Or is it aging? I'm never sure about that word. Spellcheck doesn't catch on it, so I guess both are OK? (editorial note: aging is preferred in the US while ageing is preferred in the UK, and either is acceptable in Canada)
Anyway here I am on the morning of my fifty-fifth birthday and thinking about age, about the expectations we have about specific ages, how few of us Gen-Xers seem to feel the age we are, and what it means to finally qualify for senior housing and to order off the Senior Menu at Denny's.
I'm honestly kind of excited about it. It feels like a milestone, though I'm not treating it as a milestone birthday in any way...I don't intend to leave the house, much less have a party or even go out to dinner. I'll be hosting in Second Life, though I was offered the night off to celebrate, but I find I like working more than just being there, plus people tip like crazy on your birthday (or rezday, your SL avatar's birthday). So that and clicking the Love icon on all the birthday wishes on Facebook will be my birthday party.
It feels like I'm entering the sacred halls of Old on this birthday, like I've finished the Middle Age portion of the race and can relax. Of course if I relax any further than I already have, I am in danger of melting altogether and being absorbed by the carpeting, but there is nevertheless a sense of arrival having reached 55, safely under the marquee of "Golden Years."
Mostly it feels like I am now the appropriate age to be the physical and emotional wreck that I already am, like I am now allowed to settle into this curmudgeonly heap of thinning gray hair and drooping flesh that I've been occupying these last ten or more years as a birthright citizen instead of an interloper. I feel like I'm properly old instead of prematurely old, I guess.
Of course this is all based on expectations developed in early childhood, our first understanding of how the world works by observing our parents and grandparents and how they lived. I'm now in the age range that my multifarious grandparents and step-grandparents were when I was about five or six, starting school and learning about family structure and social structure in my early reading and television viewing.
All my grandparents had certain things in common because of their generation, the so-called Greatest Generation who grew up in the Depression and were young adults in WWII. Well, to be specific, both my grandfathers were older than that, born in the first decade of the 20th century, but their experiences were not dissimilar to their fifteen-years-younger wives' except they were too old to be drafted by 1940.
And then my parents and stepparents and aunts and uncles and all their cohort were first-wave Boomers, and they all had certain things in common, having grown up in the same place at the same point in history, with the same cultural references and social structures and sets of expectations to either succeed or fail at. The Boomers had a lot more choices of mainstreams to enter than their Greatest Generation parents had, but they were the same choices that all their peers had, and for the most part they aimed at having adult lives similar to their parents' adult lives, with long-term jobs and owned homes—but with a nostalgia for their golden childhoods and adolescences that the previous generation did not have.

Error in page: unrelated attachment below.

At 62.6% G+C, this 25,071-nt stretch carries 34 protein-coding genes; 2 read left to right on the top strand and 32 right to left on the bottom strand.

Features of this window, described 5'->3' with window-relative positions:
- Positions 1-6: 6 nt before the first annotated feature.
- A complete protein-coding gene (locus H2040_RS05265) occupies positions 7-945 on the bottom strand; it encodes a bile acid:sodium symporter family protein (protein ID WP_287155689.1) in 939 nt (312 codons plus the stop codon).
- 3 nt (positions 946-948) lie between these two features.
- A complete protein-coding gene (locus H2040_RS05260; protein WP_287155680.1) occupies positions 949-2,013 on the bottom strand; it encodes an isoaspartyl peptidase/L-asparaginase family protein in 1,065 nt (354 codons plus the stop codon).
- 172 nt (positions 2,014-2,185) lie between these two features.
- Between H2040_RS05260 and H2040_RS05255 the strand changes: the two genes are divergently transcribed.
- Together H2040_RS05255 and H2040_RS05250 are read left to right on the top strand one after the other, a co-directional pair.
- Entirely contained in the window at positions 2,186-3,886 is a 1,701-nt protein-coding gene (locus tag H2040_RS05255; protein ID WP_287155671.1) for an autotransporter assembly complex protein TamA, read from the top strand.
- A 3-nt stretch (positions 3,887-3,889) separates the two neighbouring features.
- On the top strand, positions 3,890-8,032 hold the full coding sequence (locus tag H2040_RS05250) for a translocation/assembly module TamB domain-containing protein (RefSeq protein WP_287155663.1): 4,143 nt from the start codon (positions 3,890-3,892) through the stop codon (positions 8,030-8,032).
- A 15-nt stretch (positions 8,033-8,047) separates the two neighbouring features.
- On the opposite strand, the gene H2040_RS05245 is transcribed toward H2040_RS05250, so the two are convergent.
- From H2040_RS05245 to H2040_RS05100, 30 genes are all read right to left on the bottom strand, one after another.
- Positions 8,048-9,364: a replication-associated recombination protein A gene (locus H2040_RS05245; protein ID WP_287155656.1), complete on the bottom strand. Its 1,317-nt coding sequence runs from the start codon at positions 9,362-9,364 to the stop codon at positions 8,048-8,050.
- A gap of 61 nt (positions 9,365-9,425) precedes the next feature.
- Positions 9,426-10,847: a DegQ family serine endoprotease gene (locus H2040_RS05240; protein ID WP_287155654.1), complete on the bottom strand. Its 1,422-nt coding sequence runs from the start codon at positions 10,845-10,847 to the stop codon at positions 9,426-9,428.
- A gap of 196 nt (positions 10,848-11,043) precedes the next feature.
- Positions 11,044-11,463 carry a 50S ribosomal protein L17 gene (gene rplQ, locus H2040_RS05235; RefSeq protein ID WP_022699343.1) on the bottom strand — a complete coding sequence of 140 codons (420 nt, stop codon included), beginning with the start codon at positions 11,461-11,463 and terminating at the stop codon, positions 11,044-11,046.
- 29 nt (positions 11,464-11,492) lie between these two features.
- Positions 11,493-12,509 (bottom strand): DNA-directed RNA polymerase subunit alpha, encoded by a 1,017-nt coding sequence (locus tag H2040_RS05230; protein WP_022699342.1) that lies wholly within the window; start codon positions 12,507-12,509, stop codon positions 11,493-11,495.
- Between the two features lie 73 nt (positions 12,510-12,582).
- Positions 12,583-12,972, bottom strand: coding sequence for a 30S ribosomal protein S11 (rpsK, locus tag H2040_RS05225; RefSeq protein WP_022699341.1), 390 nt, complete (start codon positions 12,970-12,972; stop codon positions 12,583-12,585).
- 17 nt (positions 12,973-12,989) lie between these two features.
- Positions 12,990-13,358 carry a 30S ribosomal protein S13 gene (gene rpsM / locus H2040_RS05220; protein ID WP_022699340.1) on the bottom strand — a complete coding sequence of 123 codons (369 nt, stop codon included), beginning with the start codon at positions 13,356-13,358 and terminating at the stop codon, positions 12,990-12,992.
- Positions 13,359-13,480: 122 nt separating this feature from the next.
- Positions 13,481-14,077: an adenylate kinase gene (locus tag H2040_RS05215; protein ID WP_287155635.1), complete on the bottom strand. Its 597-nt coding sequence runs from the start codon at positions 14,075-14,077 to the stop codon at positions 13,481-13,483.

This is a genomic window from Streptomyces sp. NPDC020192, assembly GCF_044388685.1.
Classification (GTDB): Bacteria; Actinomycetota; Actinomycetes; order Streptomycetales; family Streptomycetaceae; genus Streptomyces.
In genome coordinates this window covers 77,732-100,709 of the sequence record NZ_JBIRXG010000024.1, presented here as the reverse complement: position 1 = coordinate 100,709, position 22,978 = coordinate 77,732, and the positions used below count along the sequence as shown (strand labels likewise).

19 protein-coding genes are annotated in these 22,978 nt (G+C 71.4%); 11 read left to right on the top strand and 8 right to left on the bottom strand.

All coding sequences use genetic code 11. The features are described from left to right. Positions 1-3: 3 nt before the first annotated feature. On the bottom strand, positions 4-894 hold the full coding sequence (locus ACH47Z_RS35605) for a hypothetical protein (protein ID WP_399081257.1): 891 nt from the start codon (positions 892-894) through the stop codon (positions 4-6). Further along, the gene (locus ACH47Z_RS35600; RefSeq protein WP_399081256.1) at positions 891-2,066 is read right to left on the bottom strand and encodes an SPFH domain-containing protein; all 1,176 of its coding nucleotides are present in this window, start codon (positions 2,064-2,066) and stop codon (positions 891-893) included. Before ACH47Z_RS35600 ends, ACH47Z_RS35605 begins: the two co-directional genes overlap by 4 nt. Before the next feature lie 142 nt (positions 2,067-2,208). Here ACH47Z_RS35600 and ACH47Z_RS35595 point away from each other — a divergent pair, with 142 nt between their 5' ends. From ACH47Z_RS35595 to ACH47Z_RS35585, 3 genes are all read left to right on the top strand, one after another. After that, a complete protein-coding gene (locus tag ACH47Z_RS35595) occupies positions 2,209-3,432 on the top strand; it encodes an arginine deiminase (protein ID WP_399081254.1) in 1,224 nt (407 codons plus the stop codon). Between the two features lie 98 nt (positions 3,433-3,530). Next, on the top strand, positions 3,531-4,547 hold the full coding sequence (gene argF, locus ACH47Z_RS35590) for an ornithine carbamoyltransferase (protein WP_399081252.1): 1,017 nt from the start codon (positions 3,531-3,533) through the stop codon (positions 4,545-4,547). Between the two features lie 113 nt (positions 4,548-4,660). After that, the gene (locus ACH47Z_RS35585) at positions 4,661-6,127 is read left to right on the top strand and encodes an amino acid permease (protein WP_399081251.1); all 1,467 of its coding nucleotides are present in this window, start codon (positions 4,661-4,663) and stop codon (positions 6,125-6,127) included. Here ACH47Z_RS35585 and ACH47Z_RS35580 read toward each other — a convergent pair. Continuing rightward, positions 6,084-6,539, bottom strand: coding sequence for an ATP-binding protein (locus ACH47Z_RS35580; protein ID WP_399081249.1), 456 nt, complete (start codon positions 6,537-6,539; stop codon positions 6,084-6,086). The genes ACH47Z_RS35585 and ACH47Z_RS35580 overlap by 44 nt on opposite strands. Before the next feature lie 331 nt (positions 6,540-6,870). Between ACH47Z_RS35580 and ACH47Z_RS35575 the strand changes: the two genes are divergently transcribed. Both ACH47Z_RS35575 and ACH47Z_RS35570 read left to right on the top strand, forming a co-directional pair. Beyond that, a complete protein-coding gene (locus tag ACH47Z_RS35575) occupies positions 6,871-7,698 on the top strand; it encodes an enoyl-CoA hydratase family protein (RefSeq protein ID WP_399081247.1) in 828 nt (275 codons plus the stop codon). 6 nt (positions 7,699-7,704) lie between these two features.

Then my generation, Generation X as we came to be known as people started studying American culture through a lens of generational subculture, based our expectations of what adult life would be like on what our parents' lives were like when we were little, though we doubled down on the nostalgia by never letting go of our childhood obsessions and pastimes. We nevertheless based our expectations on what was modeled for us early on.
What was different, I think, is that the world changed faster and faster as we grew up, and has continued to change at increasing speed as we age, and we really don't know where we are or where we should be. Our grandparents' lifestyle that our parents more often than not emulated is simply not available anymore, and we've got generations of children and grandchildren now that we simply don't know what to do with.
That's the real mind-fucker, that our grandchildren are now coming of age and forming Gen-Z. That we've passed where our parents were when we formed our expectations of life, and are now zooming through where our grandparents were, and our models have turned out to be completely irrelevant. But they're still our base for what we think we can and should do.
These are of course sweeping generalizations, as most discussions of Generation Whichever tend to be, requiring sub-generations like Generation Jones and Gen-Y to bridge the gaps between actual population surges whose experiences will be different from those born at the beginnings of the Generations. But I find as I observe and talk with my own born-in-the-late-sixties peers that there are generalizations one can make, and the main observation is that we can't, and shouldn't, base our expectations on previous generations. But those expectations were formed in childhood, and anything formed in childhood will continue to echo through one's whole life. You can change your expectations, subvert your expectations, but you can't escape your expectations.
So that's what I'm thinking about on my fifty-fifth birthday. I'm off to write some notices and making some posters for tonight's Starfall shows, and make a nearly-naked outfit so I can party in my birthday suit, and expect to have a lot of fun. So here's a wish and a prayer that every dream comes true; and now, 'til we meet again, adios, au revoir, auf wiedersehn!
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